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Tom Harrell: Wise Children [Bluebird /Arista Associated Labels]

United States
English
6th January 2009 — A salient constant in Tom Harrell‘s career has been his commitment to advancing his artistry. Recording as a leader since 1976, he has racked up numerous jazz magazine awards, such as top composer and trumpeter, “best jazz album of the year” by Entertainment Weekly, and a Grammy nomination (for his 1999 big band album Time‘s Mirror). On his 20th album, Wise Children (on Bluebird /Arista Associated Labels), the trumpeter‐bandleader‐composer‐arranger continues to stretch with aplomb. This time he's in the company of his core quintet (tenor saxophonist/flutist Jimmy Greene, pianist Xavier Davis, bassist Ugonna Okego and drummer Quincy Davis) which is augmented by string players, guests on various brass and percussion instruments and, on four tunes, the top female jazz vocalists of the day: Cassandra Wilson, Dianne Reeves, Claudia Acuña and Jane Monheit. This marks the first time in his solo career that the New York‐based Harrell has recorded with vocalists.

“Every time I record a new album, I try to make it different from what I‘ve done in the past,” says the 57‐year‐old Harrell, who was recently the subject of an in‐depth profile on 60 Minutes II with Charlie Rose. “This is the first time I‘ve worked with singers under my own name, but I've always gravitated toward vocal music. Back when I lived in San Francisco, I played with a group called Azteca that had four singers. I like working with vocalists especially since the trumpet is a brass instrument that has an affinity to the sound of the human voice.” Harrell pauses then notes, "One of the first people I listened to when I was young was Louis Armstrong. He was not only a top influence on trumpeters, but also on jazz vocalists."

Wise Children comprises ten Harrell originals that are melodically rich and stylistically diverse, ranging from show‐stopping ballads and pensive trumpet songs to world musicinfused jaunts and plugged‐in tunes with funked up beats. He approaches the tunes as a visual artist, with color and shading foremost in his mind. “I like to think of my music as a play of colors with a groove,” he says. “I like to create beauty and bring listeners together to enjoy the blend of colors. It‘s like people going to an art gallery to view an exhibit of paintings.” Harrell notes that jazz artists, like painters such as Rembrandt and Monet, create in the moment to express their feelings. "Life is so intriguing because there is constant change. There‘s a certain shading for every moment. That's what we do when we play. We express our feelings through the textures and colors of the sensual material world and then transcend that into the spiritual realm."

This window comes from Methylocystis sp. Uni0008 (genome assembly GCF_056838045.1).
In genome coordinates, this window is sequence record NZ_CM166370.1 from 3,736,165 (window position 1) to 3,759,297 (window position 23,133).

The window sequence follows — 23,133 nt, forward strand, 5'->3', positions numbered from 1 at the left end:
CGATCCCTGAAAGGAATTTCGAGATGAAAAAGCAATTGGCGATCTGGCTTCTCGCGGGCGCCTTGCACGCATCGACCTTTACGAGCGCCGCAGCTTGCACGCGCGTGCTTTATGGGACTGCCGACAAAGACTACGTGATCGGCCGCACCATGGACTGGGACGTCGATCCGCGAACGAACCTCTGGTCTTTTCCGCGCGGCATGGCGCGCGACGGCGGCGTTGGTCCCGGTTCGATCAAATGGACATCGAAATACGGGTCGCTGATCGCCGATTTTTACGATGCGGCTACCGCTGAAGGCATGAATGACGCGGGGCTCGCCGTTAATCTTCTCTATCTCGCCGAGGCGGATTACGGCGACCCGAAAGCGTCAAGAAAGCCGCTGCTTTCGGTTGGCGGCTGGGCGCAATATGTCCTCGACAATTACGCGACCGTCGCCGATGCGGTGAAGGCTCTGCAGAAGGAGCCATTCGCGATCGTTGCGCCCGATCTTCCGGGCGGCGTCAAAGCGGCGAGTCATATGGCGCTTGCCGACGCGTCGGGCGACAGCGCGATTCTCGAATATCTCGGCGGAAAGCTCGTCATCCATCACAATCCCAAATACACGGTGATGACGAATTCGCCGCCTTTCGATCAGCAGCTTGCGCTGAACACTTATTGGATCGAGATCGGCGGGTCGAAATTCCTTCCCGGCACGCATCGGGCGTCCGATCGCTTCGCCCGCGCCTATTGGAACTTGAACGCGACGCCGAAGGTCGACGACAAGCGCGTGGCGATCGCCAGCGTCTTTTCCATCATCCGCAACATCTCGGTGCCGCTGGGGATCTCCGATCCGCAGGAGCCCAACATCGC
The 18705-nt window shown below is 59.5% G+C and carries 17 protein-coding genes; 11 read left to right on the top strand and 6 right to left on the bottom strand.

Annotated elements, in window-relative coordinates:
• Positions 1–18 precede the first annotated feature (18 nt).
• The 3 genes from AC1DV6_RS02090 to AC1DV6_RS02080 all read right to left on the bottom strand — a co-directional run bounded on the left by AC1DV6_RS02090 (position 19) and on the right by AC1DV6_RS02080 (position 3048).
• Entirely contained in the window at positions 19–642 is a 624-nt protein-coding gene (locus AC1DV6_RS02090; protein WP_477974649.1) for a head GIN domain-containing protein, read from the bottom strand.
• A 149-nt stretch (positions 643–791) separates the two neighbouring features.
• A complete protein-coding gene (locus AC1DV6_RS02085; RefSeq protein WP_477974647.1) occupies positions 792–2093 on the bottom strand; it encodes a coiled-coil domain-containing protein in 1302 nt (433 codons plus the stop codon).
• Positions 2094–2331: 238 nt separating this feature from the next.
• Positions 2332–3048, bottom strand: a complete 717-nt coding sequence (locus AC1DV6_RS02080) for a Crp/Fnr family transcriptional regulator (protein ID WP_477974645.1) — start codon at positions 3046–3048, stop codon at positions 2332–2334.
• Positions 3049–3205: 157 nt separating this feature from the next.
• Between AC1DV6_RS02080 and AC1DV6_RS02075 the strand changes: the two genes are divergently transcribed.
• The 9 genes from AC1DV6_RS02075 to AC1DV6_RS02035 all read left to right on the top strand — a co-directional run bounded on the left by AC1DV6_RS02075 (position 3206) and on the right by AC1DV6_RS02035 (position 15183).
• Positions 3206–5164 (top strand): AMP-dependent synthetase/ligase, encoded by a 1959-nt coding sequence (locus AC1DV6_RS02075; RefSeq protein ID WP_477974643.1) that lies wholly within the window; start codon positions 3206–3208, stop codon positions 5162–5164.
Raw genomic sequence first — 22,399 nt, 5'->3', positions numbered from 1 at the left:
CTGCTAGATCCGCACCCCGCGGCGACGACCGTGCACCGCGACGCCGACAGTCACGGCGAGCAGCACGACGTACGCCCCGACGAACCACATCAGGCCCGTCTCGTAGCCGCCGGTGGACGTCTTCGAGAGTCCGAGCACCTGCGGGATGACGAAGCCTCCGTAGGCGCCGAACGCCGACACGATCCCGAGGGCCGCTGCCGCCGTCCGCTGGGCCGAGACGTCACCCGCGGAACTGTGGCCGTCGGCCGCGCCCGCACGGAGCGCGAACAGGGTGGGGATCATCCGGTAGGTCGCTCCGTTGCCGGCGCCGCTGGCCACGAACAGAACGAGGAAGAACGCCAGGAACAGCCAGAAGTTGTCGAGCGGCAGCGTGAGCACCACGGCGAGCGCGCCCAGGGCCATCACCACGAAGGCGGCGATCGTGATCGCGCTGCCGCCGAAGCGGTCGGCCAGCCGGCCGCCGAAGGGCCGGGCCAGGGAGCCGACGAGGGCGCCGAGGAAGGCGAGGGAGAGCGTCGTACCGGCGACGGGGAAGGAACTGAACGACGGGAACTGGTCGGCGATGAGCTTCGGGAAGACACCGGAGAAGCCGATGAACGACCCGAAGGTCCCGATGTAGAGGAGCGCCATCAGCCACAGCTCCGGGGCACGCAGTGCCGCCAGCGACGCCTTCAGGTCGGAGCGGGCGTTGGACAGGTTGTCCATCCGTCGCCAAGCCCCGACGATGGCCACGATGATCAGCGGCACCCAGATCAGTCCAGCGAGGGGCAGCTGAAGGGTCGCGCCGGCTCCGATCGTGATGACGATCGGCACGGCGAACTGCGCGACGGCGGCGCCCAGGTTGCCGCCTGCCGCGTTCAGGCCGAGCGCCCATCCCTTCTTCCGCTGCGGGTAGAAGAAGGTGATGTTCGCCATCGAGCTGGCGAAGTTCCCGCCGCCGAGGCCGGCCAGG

The disc opens with the upbeat “Paz”, which simmers with percussion and cools with stringed orchestration. The tune is spirited yet has a vein of drama and mystery. “I wanted to make this piece flow from beginning to end,” says Harrell. "I wanted it to have an openended feel. As Duke Ellington once said, ‘Those unfinished endings are a reality.‘ This tune conveys a feeling of infinity, that life goes on. It¹s hopeful: Life goes on forever." He notes that this arrangement made for a particularly strong vehicle for drummer Quincy Davis who's featured toward the end of the tune.

Dianne Reeves sings into the romantic marrow of “Straight to My Heart”, a balladic number with an R&B feel that Harrell wrote and Kami Lyle provided the lyrics to. “Great lyrics can help to tell a story,” says Harrell. "Kami‘s lyrics are very poetic and they touch me autobiographically when I play this song. Her words helped the music come alive. And Dianne, she‘s such a great singer. She does an excellent job. She lives up to the meaning of the song."

The quietly exotic “Kalimba” also represents another studio first for Harrell: playing the balafon percussion instrument for tonal coloration. “The groove is strong here,” he says. "I got the idea for this song several years ago when I played with a pianist named Jim Young in San Francisco. During the sets he soloed on the kalimba, which is also called the African thumb piano." For the number Harrell explored the interchange of instrumental roles, where the trumpet plays in the rhythm section along with the strings. An extra bonus is percussionist Café playing the Brazilian one‐stringed instrument, the berimbau, which sonically complements the kalimba played by Xavier Davis.